Friday, June 21, 2024

Virginia Child Care Rating System Aims to Improve Kids’ School Readiness

Children at a daycare center using magnifying glasses. (Courtesy of Rebecca Rivas/Missouri Independent)

RICHMOND — Virginia has implemented new guidelines to establish a unified rating and improvement system to assess the commonwealth’s publicly funded early childhood care providers.

Approximately 75% of child care programs that received public funding previously did not participate in the state’s voluntary quality measures, according to Del. David Buolva, D-Fairfax, who co-patroned 2020 legislation that led to all publicly funded providers being required to participate.

In the following year, a pilot system known as the Unified Virginia Quality Birth to Five system, or VQB5, was created to improve children’s school readiness and expand access to parents and support providers. Advocates say the new system is a critical tool for the state, providers and families to gauge the effectiveness of Virginia’s early childhood education programs.

“It is always important to have the data to show where young children are so that we can make the right investments moving forward,” said Alison Gilbreath, senior director for policy and programs for Voices for Virginia’s Children. “We want all children in Virginia to be ready for kindergarten when they reach that age and we also need to know what communities are struggling the most and sometimes the data can really help us understand what is working well and what isn’t.”

Kathy Glazer, president of the Virginia Early Childhood Foundation, said in a statement that the organization has been supportive of the system’s developments and implementation throughout the commonwealth.

“By focusing on providing feedback to teachers regarding effective interactions with children and use of curricula that is aligned with Virginia’s early learning standards, VQB5 drives increased quality improvement across settings and classrooms,” Glazer said.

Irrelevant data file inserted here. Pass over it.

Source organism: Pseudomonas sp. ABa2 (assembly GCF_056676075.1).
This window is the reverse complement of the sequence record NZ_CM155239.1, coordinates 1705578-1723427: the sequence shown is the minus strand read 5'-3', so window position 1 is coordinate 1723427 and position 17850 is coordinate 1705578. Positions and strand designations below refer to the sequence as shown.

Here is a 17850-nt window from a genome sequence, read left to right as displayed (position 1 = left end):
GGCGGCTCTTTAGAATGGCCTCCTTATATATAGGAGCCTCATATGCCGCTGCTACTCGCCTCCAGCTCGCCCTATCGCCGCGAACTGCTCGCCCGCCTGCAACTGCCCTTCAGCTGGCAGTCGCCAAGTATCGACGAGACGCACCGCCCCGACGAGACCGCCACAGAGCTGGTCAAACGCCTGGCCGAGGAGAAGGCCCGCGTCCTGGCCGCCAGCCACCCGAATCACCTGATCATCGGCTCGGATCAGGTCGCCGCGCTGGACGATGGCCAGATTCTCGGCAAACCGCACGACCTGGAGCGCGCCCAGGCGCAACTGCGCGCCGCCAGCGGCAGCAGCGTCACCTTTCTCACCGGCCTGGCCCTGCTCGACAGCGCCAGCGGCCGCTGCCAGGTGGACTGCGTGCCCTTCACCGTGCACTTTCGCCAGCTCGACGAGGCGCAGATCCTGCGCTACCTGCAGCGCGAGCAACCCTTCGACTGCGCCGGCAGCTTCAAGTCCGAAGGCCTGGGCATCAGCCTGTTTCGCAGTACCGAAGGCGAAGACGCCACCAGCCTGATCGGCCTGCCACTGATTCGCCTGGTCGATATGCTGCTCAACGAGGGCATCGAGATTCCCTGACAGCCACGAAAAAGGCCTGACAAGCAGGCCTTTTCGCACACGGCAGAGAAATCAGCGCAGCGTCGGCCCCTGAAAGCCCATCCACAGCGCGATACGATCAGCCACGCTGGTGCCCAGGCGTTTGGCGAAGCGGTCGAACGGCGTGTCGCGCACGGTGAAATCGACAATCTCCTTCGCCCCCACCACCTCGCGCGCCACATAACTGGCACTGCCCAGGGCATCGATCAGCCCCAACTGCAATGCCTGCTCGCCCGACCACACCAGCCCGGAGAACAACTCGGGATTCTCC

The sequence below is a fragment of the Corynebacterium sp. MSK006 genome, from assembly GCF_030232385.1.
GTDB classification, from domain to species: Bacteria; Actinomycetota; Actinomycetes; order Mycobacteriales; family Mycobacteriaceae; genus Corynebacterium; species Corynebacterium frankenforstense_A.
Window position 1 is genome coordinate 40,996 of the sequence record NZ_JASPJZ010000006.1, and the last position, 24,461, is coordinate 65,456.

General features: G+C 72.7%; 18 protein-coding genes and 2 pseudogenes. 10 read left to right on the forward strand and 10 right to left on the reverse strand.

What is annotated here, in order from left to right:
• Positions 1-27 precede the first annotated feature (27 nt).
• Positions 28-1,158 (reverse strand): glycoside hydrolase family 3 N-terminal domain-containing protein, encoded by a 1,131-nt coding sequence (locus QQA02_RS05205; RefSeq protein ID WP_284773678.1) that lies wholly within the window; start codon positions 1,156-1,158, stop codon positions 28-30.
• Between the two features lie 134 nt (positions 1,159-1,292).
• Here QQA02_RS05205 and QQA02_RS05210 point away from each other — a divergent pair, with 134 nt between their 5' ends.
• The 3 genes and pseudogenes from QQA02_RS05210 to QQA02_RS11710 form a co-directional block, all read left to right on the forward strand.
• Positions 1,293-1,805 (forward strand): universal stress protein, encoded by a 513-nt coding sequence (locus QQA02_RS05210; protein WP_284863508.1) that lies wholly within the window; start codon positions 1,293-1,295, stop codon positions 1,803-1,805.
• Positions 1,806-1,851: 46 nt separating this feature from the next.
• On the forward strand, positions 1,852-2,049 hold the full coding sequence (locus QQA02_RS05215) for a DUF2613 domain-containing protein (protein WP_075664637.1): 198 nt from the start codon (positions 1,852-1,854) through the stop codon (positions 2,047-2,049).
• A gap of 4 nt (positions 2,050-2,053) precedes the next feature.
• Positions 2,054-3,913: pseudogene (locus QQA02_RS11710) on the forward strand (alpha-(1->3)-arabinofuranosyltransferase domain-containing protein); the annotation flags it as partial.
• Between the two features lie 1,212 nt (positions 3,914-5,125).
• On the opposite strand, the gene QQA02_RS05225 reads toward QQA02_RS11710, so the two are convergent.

The new rating system

Last month, the Board of Education voted unanimously to adopt the system’s guidelines, which will apply to over 3,200 birth-to-five programs including child care centers, and Head Start and Early Head Start programs.

The move is in conjunction with ongoing state efforts to prepare children for school and secure affordable child care, with the well of federal funds drying up.

Under the rating system, a birth-to-five program’s quality of teaching and learning is measured by its interactions between a teacher and child, and a curriculum that is aligned with Virginia’s early learning and development standards. The department said provider profiles, including ratings, will be available online in the fall.

The guidelines will help the state understand how classroom-level experiences impact school readiness and longer-term child outcomes, and provide accurate and supportive feedback to meet diverse needs of classrooms.

Previous efforts

The board’s vote builds on Virginia’s efforts, dating back to legislation in 2020, to improve school readiness for children.

“Less than half of Virginia’s children enter kindergarten without any literacy, math and social-emotional skills they need for success, and [it’s] even more acute for at-risk children entering kindergarten,” said Bulova during a Feb. 7, 2020 House Appropriations committee hearing.

The legislation, which Buolva helped to carry along with then-Democratic Sen. Janet Howell, moved early care and education operations oversight from the Department of Social Services to the Department of Education because the previous system was “fragmented,” Bulova said, lost efficiency and confused providers.

The bill also created the Early Childhood Advisory Committee, which is required to obtain federal funding.

The legislation also established the Early Childhood Advisory Committee (ECAC), which advises the board on all programs, systems and regulations related to Virginia’s unified early childhood system.

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